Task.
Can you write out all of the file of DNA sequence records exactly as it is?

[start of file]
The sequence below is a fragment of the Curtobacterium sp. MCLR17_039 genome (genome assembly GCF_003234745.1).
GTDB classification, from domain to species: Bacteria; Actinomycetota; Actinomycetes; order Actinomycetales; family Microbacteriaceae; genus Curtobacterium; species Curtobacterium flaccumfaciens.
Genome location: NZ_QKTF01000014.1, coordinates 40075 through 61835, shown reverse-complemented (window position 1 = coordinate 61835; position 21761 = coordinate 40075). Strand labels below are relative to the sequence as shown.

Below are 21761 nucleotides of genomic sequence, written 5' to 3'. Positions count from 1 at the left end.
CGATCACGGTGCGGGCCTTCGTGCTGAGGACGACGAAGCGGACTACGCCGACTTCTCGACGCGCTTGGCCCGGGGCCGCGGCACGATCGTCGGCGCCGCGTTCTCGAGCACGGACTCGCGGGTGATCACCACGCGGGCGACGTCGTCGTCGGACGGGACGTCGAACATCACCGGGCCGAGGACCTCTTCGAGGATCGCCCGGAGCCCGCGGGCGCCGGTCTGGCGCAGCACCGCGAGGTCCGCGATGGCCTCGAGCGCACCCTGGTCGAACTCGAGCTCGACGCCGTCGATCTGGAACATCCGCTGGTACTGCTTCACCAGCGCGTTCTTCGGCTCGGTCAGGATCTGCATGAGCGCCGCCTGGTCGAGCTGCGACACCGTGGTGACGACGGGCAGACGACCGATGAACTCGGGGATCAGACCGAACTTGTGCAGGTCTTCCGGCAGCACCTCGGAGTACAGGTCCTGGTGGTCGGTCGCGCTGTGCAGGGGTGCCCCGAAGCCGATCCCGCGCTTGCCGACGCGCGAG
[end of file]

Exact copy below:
The sequence below is a fragment of the Curtobacterium sp. MCLR17_039 genome (genome assembly GCF_003234745.1).
GTDB classification, from domain to species: Bacteria; Actinomycetota; Actinomycetes; order Actinomycetales; family Microbacteriaceae; genus Curtobacterium; species Curtobacterium flaccumfaciens.
Genome location: NZ_QKTF01000014.1, coordinates 40075 through 61835, shown reverse-complemented (window position 1 = coordinate 61835; position 21761 = coordinate 40075). Strand labels below are relative to the sequence as shown.

Below are 21761 nucleotides of genomic sequence, written 5' to 3'. Positions count from 1 at the left end.
CGATCACGGTGCGGGCCTTCGTGCTGAGGACGACGAAGCGGACTACGCCGACTTCTCGACGCGCTTGGCCCGGGGCCGCGGCACGATCGTCGGCGCCGCGTTCTCGAGCACGGACTCGCGGGTGATCACCACGCGGGCGACGTCGTCGTCGGACGGGACGTCGAACATCACCGGGCCGAGGACCTCTTCGAGGATCGCCCGGAGCCCGCGGGCGCCGGTCTGGCGCAGCACCGCGAGGTCCGCGATGGCCTCGAGCGCACCCTGGTCGAACTCGAGCTCGACGCCGTCGATCTGGAACATCCGCTGGTACTGCTTCACCAGCGCGTTCTTCGGCTCGGTCAGGATCTGCATGAGCGCCGCCTGGTCGAGCTGCGACACCGTGGTGACGACGGGCAGACGACCGATGAACTCGGGGATCAGACCGAACTTGTGCAGGTCTTCCGGCAGCACCTCGGAGTACAGGTCCTGGTGGTCGGTCGCGCTGTGCAGGGGTGCCCCGAAGCCGATCCCGCGCTTGCCGACGCGCGAG